The purpose of current study was to investigate associations of serum 25-hydroxyvitamin D (OHVD) levels with markers for metabolic syndrome in elderly Koreans. We conducted a panel study on 301 individuals over 60 yr old in Seoul, Korea, and repeatedly measured serum OHVD, glucose, insulin, and lipid levels. Mixed effect model and generalized estimating equations were used to investigate relationships between serum OHVD levels with marker levels for metabolic syndrome and each of its categories. Of all subjects, 76.6% were vitamin D deficient (< 50 nM) and 16.9% were insufficient (< 75 nM). Inverse association was demonstrated between serum OHVD levels and insulin (P = 0.004), triglyceride (P = 0.023) and blood pressure (systolic blood pressure: P = 0.002; diastolic blood pressure: P < 0.001). Vitamin D deficiency was found to increase risk of 'hypertriglyceridemia' category of metabolic syndrome (odds ratio: 1.73, 95% confidence interval: 1.13-2.66). In conclusion, we found from our repeated measure analysis that decreasing serum OHVD levels are associated with increasing insulin resistance, increasing serum triglyceride levels and increasing blood pressure in elderly Koreans, and confirmed on the risk of 'hypertriglyceridemia' in vitamin D deficient subjects.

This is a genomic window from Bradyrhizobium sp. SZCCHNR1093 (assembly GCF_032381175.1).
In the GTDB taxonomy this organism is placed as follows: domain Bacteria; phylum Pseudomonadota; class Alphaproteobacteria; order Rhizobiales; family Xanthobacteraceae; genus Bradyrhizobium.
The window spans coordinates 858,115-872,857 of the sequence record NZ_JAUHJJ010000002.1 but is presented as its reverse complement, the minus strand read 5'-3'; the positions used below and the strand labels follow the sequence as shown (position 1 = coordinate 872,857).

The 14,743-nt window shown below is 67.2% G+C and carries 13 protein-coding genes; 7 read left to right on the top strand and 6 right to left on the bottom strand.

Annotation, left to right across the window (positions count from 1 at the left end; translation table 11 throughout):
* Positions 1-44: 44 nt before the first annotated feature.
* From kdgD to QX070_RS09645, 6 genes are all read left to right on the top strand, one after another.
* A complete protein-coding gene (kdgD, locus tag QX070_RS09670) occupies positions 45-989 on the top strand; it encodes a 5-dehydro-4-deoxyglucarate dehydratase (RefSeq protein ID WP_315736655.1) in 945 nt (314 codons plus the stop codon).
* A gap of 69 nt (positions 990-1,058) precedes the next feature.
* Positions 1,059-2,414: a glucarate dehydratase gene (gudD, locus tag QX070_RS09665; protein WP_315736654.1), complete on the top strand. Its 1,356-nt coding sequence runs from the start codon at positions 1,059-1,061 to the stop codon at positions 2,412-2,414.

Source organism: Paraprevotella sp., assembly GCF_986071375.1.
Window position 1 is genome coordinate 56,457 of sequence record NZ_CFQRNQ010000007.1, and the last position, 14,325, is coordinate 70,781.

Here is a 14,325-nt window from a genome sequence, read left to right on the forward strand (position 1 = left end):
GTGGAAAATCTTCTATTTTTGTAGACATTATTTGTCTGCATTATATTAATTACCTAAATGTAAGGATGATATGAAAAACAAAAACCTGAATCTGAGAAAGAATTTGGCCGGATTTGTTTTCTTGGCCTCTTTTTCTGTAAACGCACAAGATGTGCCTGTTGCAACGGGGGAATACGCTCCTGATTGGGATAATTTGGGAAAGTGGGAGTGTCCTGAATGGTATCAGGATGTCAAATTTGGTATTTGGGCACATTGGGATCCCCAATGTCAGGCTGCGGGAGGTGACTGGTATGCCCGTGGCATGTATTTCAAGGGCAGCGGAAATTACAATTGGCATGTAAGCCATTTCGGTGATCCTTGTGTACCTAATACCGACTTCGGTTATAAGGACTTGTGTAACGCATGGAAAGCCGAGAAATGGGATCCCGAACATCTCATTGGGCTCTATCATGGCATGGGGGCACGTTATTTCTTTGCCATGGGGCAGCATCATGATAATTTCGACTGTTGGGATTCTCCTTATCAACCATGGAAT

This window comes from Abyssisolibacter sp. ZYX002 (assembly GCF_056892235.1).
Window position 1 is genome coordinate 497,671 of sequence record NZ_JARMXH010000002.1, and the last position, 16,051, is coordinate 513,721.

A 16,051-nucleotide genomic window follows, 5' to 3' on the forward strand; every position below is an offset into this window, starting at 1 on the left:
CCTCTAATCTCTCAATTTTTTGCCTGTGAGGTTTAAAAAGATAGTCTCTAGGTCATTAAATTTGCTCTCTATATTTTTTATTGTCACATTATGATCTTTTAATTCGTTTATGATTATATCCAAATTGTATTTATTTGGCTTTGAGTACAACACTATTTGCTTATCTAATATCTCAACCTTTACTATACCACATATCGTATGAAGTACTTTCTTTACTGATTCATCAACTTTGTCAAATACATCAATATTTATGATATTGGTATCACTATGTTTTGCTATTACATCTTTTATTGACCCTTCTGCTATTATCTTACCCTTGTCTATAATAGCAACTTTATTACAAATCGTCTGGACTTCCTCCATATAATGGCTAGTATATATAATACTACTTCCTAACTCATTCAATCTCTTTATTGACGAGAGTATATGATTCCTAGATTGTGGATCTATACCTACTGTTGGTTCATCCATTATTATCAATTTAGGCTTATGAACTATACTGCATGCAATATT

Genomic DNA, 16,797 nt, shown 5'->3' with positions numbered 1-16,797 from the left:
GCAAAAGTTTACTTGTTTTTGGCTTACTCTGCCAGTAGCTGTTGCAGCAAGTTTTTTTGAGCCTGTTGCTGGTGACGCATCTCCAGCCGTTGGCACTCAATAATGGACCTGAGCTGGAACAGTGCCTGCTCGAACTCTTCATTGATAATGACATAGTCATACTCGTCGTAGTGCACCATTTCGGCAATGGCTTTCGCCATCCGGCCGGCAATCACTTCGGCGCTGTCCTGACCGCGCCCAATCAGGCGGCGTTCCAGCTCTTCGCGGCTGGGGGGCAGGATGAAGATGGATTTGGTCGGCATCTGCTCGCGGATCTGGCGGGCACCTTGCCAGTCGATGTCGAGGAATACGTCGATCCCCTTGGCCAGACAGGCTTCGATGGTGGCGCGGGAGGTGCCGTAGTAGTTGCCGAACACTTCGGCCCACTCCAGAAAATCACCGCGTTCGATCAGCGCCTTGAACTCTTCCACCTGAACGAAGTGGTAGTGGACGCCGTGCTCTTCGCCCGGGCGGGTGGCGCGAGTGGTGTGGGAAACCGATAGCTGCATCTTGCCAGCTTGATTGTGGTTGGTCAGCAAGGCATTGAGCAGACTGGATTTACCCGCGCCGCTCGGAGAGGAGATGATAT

doi:10.3346/jkms.2012.27.6.653
PMCID: PMC3369452  PMID: 22690097
Vitamin D; Insulin Resistance; Metabolic Syndrome; Elderly; Mixed Effect Model
10.  Characteristics of Humidifier Use in Korean Pregnant Women: The Mothers and Children's Environmental Health (MOCEH) Study 
Objectives
The current use of humidifier detergent and its harmful impact on humans has arisen as a societal environmental health issue. Therefore, in this study we aimed to explore the relationship between demo-socio characteristics and humidifier use, as well as the monthly usage changes in pregnant women; thus, we report the actual status of humidifier usage of Korea's pregnant population.
Methods
From a birth cohort of a Mothers and Children's Environmental Health (MOCEH) study, 1,144 pregnant women who responded through questionnaires including demo-socio characteristics, obstetric status and household environment including whether they use humidifier and frequency of use were included in this study. Statistical analyses were performed to explore the relationship between maternal characteristics and the relevance of the use of humidifiers was performed using a chi-square test, a t-test and univariate logistic regression analysis. The monthly usage rate was demonstrated in the graph.